Night Grubstreet in Penang

By CK Lam and KF Seetoh - Wednesday, Dec 26, 2012

One good place to go in the night for Penang street food is Chulia Street. For decades this street is known for its abundance of cheap accommodation for tourist and backpackers. Peer closely at one seamier corner, and queer, night queens and colourful blokes dressed as divas will accost you.


Every night, a section of the road is taken over by hawkers who ply their trade on the roadside and five footway. This food haven offers much food to explore. The food is simple and reasonably cheap.


The curry mee is a recommended stall and it attracts a good size of patrons each night. Though the ingredients are the usual cockles, cubes of pork blood jelly, cuttlefish and tau puff, it is the stock that stands out. The slightly sweet coconut milk is fragrant by a blend of aromatic chilli and spices.


Images by CK Lam and KF Seetoh @ Makansutra


Another stall that has a huge following is the wanton mee at the nearby Sai Lam coffee shop. Expect to wait to be served. The springy noodle comes with barbecued pork and dumpling filled with minced meat. Try the braised beef noodle otherwise known as “ngau lam mee” or better still go for a bowl of wanton serve with the beef stock. The braised beef and the stock have a herbal tang to it.


Images by CK Lam and KF Seetoh @ Makansutra


Right in front of the coffee shop is a three wheeled push cart selling satay. It is not the average satay but the traditional Hainanese satay. The skewers are made up of lean meat interspersedbypieces of fat. The skewers are grilled over a charcoal fire and constantly brushed with oil to enhance the textue and moisture. The accompanying satay sauce is totally different from the usual satay sauce. The slightly sweet creamy sauce is made with sweet potatoes, chili and sour plum. Do ask for some charcoal toasted bread to go with the satay.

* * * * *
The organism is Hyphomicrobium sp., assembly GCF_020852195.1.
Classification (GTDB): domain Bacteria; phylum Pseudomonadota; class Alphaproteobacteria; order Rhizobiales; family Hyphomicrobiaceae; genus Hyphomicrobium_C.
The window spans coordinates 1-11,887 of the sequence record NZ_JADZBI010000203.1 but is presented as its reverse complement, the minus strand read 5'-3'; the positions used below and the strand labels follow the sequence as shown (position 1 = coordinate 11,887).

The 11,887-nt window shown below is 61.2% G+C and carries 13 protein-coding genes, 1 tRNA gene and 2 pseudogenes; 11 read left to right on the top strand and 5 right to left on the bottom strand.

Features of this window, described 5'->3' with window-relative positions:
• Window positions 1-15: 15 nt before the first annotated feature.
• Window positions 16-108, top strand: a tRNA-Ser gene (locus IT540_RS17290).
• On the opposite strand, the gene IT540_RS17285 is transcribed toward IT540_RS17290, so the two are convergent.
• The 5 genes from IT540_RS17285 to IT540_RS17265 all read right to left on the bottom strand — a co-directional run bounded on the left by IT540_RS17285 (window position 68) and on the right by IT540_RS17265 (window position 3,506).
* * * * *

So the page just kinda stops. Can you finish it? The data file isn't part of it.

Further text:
Further down the road, is a stall selling deep-fried snacks like wukok (taro ball), cintiu chai (sesame ball) and lor bak ko (radish cake). The old man has been churning out these snacks for the past 30 years. The decent cintiu chai which is hard to come nowadays has two types of fillings – crush roasted peanuts and red bean paste. Business is brisk and at times, customers have to wait in line for the deep-fried items.


Another simple snack is the apom, sold by an elderly couple. The sweet thin pancake is cooked in a small wok with a pillow soft centre and slightly crispy edges. This snack is always a pleasure with a cup of local kopi-o.


Don’t leave without exploring other good eats like the Hokkien style fried noodle, wanton mee and lor bak. Chances you may be tempted to try all of them. Business hours are from 7.30pm till 11pm.